Hot Chicken is So Not Cool

It may be hip, but some things are just not meant to be eaten.

Rick Bragg
Plate of Hot Chicken
Robbie Caponetto

I was warned.

The sign on the side of the food truck read: "Hot Chicken."

"Do you like it hot?" inquired the nice lady inside.

She was a hundred, and in a hairnet. I do not believe she was flirting with me.

"Yes, please," I said, and then I winked at her, in case I had misread the situation. I did not want her to think I was stuck up.

I was in Nashville, and everyone I saw told me that hot chicken was the thing to eat. It was hip, it was cool, and it was happening; indeed, the hippest and the coolest were said to frequent "hot chicken joints," which sounded like something you might stagger into on a back alley in Bangkok, with a gang of drunken Finnish sailors.

So I demurred. I had decided that such a restaurant was too cool for me, like tattoo parlors, and hookah joints, and the Banana Republic. It seemed like the kind of thing that could lead to questionable behavior. One day you order some hot chicken; the next morning you wake up with your belly button pierced and a picture of David Hasselhoff tattooed on your posterior. Point me to a prayer meetin'.

Then, like some dark magic, the hot chicken came to me, rolled right up to me as I walked down the street, like it was fate. Now I know the truth of it: Hot chicken is the fowl of the Devil. He drives a panel truck in Nashville with a sizzling, popping, deep-fat fryer, and his minion looks a lot like Aunt Bee.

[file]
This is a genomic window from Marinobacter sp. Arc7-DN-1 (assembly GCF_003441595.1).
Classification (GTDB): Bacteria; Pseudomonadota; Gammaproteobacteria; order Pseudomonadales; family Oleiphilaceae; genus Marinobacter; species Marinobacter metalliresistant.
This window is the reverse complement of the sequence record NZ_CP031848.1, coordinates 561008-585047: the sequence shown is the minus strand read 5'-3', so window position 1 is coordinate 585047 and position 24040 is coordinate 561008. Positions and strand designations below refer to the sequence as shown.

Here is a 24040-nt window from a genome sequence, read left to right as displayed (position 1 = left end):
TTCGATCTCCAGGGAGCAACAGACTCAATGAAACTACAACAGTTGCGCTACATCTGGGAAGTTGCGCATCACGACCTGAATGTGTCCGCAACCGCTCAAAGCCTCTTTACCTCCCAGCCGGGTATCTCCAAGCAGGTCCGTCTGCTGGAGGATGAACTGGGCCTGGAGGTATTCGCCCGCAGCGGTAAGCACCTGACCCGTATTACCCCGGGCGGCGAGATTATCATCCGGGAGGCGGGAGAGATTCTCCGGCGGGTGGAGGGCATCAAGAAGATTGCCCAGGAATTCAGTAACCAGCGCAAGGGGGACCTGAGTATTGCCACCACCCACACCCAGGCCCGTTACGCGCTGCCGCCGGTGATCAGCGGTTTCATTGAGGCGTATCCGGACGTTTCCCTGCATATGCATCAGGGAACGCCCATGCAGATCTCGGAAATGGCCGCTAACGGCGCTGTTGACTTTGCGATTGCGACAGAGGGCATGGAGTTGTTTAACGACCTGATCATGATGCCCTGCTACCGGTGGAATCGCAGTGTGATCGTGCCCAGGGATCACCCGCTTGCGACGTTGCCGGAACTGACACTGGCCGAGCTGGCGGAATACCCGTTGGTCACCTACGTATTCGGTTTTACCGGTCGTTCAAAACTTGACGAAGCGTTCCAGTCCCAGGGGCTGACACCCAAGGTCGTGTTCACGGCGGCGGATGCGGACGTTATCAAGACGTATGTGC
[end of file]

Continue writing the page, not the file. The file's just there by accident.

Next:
For those who have never been exposed, you should understand that this is not spicy chicken, highly seasoned, or even hot by any reasonable standard. I like my chicken to have a kiss of cayenne; I do not mind if it makes me sweat, or even leaves a little burn on my lips.

Nashville hot chicken—at least the bird I had—is not that. It was too hot to consume as food, too hot to stand, and tasted as if it had been marinated in ghost pepper and kerosene. It made my eyes water and my nose run, causing me to rub both of them with my contaminated hands. I went blind. My nose was seared from the inside. I wept and staggered in circles, right in front of the War Memorial. I spiked the offending chicken into a trash can, and wondered, seriously, if I needed medical attention, but could not bring myself to admit to a nurse that I had injured myself with a three-piece dinner.

I cracked the seal on a soft drink and poured it down my throat, but the Devil's chicken could not be extinguished. It had to be flushed from the eyes and nose, like paint thinner, or nuclear contamination.

I am a live-and-let-live man, but it seems to me that some people will do anything to be hip, even immolate themselves from the inside. I blame reality television, where Yankee food-show hosts are fed combustible crawfish and tongue-numbing gumbo, for effect. Good food is not like that. In good food, you taste food, taste seasoning, not an overpowering heat. Everything else is sideshow.

I cannot, of course, condemn all hot chicken. But I'll never look at a panel truck—or a chicken—the same way again.